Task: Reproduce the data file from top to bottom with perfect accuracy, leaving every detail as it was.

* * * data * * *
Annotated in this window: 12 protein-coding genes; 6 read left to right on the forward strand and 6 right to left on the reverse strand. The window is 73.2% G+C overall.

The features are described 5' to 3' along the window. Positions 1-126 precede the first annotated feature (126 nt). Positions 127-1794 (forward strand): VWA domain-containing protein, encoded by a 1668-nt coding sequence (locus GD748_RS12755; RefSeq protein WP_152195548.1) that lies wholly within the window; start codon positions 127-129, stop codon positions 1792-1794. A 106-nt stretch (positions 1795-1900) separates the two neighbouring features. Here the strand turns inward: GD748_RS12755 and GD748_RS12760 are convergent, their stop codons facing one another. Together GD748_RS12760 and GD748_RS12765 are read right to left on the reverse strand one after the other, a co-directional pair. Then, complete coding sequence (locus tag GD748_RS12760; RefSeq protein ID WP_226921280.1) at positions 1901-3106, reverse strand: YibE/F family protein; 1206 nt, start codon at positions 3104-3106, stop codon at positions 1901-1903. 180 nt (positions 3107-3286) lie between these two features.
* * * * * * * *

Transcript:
Annotated in this window: 12 protein-coding genes; 6 read left to right on the forward strand and 6 right to left on the reverse strand. The window is 73.2% G+C overall.

The features are described 5' to 3' along the window. Positions 1-126 precede the first annotated feature (126 nt). Positions 127-1794 (forward strand): VWA domain-containing protein, encoded by a 1668-nt coding sequence (locus GD748_RS12755; RefSeq protein WP_152195548.1) that lies wholly within the window; start codon positions 127-129, stop codon positions 1792-1794. A 106-nt stretch (positions 1795-1900) separates the two neighbouring features. Here the strand turns inward: GD748_RS12755 and GD748_RS12760 are convergent, their stop codons facing one another. Together GD748_RS12760 and GD748_RS12765 are read right to left on the reverse strand one after the other, a co-directional pair. Then, complete coding sequence (locus tag GD748_RS12760; RefSeq protein ID WP_226921280.1) at positions 1901-3106, reverse strand: YibE/F family protein; 1206 nt, start codon at positions 3104-3106, stop codon at positions 1901-1903. 180 nt (positions 3107-3286) lie between these two features.